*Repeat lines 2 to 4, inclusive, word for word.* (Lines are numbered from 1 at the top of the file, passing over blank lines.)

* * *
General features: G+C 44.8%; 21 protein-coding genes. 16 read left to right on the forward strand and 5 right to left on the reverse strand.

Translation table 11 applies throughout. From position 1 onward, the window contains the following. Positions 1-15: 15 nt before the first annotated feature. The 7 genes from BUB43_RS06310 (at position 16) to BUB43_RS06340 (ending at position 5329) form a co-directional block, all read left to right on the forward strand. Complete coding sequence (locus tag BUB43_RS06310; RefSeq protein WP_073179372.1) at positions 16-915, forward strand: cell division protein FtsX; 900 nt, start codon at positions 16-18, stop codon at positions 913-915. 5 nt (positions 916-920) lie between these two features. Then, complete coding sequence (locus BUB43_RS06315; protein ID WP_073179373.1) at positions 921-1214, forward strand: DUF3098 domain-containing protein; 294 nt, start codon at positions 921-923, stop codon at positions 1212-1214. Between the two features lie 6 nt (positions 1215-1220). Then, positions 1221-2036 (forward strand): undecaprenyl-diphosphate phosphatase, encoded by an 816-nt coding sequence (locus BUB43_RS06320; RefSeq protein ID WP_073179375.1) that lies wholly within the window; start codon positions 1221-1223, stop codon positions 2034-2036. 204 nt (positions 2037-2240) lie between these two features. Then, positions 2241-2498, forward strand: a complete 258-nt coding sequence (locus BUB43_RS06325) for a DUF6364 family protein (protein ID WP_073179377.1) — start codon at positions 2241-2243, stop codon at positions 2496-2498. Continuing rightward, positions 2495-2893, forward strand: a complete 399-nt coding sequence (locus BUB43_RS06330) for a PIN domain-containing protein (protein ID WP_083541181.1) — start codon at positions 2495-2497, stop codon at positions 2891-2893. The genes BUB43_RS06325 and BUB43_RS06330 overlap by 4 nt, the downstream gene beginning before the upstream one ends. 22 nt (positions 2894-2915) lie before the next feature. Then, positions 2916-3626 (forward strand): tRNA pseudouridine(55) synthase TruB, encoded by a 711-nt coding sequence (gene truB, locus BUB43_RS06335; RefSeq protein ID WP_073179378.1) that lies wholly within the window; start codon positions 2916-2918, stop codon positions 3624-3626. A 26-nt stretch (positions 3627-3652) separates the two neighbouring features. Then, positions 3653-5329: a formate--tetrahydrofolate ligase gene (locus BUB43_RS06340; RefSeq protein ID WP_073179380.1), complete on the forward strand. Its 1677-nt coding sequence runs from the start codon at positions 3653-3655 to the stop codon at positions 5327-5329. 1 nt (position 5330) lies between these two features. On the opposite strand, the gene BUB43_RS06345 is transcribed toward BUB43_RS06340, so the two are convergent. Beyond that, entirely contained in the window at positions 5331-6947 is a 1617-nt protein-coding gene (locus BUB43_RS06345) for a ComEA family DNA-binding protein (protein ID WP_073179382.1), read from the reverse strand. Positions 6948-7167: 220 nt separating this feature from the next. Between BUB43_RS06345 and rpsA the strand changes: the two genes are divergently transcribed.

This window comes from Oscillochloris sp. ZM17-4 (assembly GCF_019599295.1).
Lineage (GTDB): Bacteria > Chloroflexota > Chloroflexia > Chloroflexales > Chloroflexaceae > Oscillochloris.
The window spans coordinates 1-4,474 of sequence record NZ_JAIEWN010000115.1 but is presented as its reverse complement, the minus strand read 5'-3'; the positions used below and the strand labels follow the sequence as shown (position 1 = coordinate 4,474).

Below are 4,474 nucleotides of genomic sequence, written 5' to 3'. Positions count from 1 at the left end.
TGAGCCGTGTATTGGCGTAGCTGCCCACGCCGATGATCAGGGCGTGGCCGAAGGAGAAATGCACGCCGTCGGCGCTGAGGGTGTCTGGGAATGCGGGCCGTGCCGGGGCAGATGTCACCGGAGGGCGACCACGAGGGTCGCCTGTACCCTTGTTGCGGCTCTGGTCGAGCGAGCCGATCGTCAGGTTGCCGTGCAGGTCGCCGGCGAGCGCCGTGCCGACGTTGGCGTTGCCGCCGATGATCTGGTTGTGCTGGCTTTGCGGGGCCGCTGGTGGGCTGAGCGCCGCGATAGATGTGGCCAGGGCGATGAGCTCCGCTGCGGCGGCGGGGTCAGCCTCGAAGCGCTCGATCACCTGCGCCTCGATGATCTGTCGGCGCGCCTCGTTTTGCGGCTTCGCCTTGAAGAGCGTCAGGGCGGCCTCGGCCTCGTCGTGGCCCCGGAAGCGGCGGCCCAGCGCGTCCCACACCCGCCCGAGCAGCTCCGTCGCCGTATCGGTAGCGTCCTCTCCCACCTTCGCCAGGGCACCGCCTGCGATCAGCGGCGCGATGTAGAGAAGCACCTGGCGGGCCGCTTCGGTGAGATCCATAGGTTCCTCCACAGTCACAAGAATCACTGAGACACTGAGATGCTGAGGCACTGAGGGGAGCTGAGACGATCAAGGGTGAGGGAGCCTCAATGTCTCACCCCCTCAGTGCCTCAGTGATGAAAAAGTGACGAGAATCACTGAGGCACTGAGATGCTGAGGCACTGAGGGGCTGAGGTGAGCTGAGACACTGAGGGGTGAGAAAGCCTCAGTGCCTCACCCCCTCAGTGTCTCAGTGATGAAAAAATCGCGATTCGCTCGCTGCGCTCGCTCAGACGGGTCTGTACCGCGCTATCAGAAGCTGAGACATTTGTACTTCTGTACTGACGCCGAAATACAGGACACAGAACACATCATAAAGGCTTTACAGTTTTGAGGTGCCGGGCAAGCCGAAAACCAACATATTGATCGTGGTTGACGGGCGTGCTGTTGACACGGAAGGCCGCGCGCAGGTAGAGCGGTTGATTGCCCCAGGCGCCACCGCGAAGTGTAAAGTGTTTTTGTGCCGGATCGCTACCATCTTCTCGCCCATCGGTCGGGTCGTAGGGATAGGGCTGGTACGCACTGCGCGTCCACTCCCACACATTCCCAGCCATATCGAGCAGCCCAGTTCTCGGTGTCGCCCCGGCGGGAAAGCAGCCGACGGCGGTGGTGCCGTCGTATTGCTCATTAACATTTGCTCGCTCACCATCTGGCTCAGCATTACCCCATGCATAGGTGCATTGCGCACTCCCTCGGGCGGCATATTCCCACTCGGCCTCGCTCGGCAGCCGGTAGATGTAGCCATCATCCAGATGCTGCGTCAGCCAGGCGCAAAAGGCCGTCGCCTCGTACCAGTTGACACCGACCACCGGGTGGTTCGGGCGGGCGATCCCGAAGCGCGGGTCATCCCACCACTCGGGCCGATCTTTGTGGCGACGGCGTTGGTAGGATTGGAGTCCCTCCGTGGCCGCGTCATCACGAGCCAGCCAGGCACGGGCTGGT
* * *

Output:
Translation table 11 applies throughout. From position 1 onward, the window contains the following. Positions 1-15: 15 nt before the first annotated feature. The 7 genes from BUB43_RS06310 (at position 16) to BUB43_RS06340 (ending at position 5329) form a co-directional block, all read left to right on the forward strand. Complete coding sequence (locus tag BUB43_RS06310; RefSeq protein WP_073179372.1) at positions 16-915, forward strand: cell division protein FtsX; 900 nt, start codon at positions 16-18, stop codon at positions 913-915. 5 nt (positions 916-920) lie between these two features. Then, complete coding sequence (locus BUB43_RS06315; protein ID WP_073179373.1) at positions 921-1214, forward strand: DUF3098 domain-containing protein; 294 nt, start codon at positions 921-923, stop codon at positions 1212-1214. Between the two features lie 6 nt (positions 1215-1220). Then, positions 1221-2036 (forward strand): undecaprenyl-diphosphate phosphatase, encoded by an 816-nt coding sequence (locus BUB43_RS06320; RefSeq protein ID WP_073179375.1) that lies wholly within the window; start codon positions 1221-1223, stop codon positions 2034-2036. 204 nt (positions 2037-2240) lie between these two features. Then, positions 2241-2498, forward strand: a complete 258-nt coding sequence (locus BUB43_RS06325) for a DUF6364 family protein (protein ID WP_073179377.1) — start codon at positions 2241-2243, stop codon at positions 2496-2498. Continuing rightward, positions 2495-2893, forward strand: a complete 399-nt coding sequence (locus BUB43_RS06330) for a PIN domain-containing protein (protein ID WP_083541181.1) — start codon at positions 2495-2497, stop codon at positions 2891-2893. The genes BUB43_RS06325 and BUB43_RS06330 overlap by 4 nt, the downstream gene beginning before the upstream one ends. 22 nt (positions 2894-2915) lie before the next feature. Then, positions 2916-3626 (forward strand): tRNA pseudouridine(55) synthase TruB, encoded by a 711-nt coding sequence (gene truB, locus BUB43_RS06335; RefSeq protein ID WP_073179378.1) that lies wholly within the window; start codon positions 2916-2918, stop codon positions 3624-3626. A 26-nt stretch (positions 3627-3652) separates the two neighbouring features. Then, positions 3653-5329: a formate--tetrahydrofolate ligase gene (locus BUB43_RS06340; RefSeq protein ID WP_073179380.1), complete on the forward strand. Its 1677-nt coding sequence runs from the start codon at positions 3653-3655 to the stop codon at positions 5327-5329. 1 nt (position 5330) lies between these two features. On the opposite strand, the gene BUB43_RS06345 is transcribed toward BUB43_RS06340, so the two are convergent. Beyond that, entirely contained in the window at positions 5331-6947 is a 1617-nt protein-coding gene (locus BUB43_RS06345) for a ComEA family DNA-binding protein (protein ID WP_073179382.1), read from the reverse strand. Positions 6948-7167: 220 nt separating this feature from the next. Between BUB43_RS06345 and rpsA the strand changes: the two genes are divergently transcribed.

This window comes from Oscillochloris sp. ZM17-4 (assembly GCF_019599295.1).
Lineage (GTDB): Bacteria > Chloroflexota > Chloroflexia > Chloroflexales > Chloroflexaceae > Oscillochloris.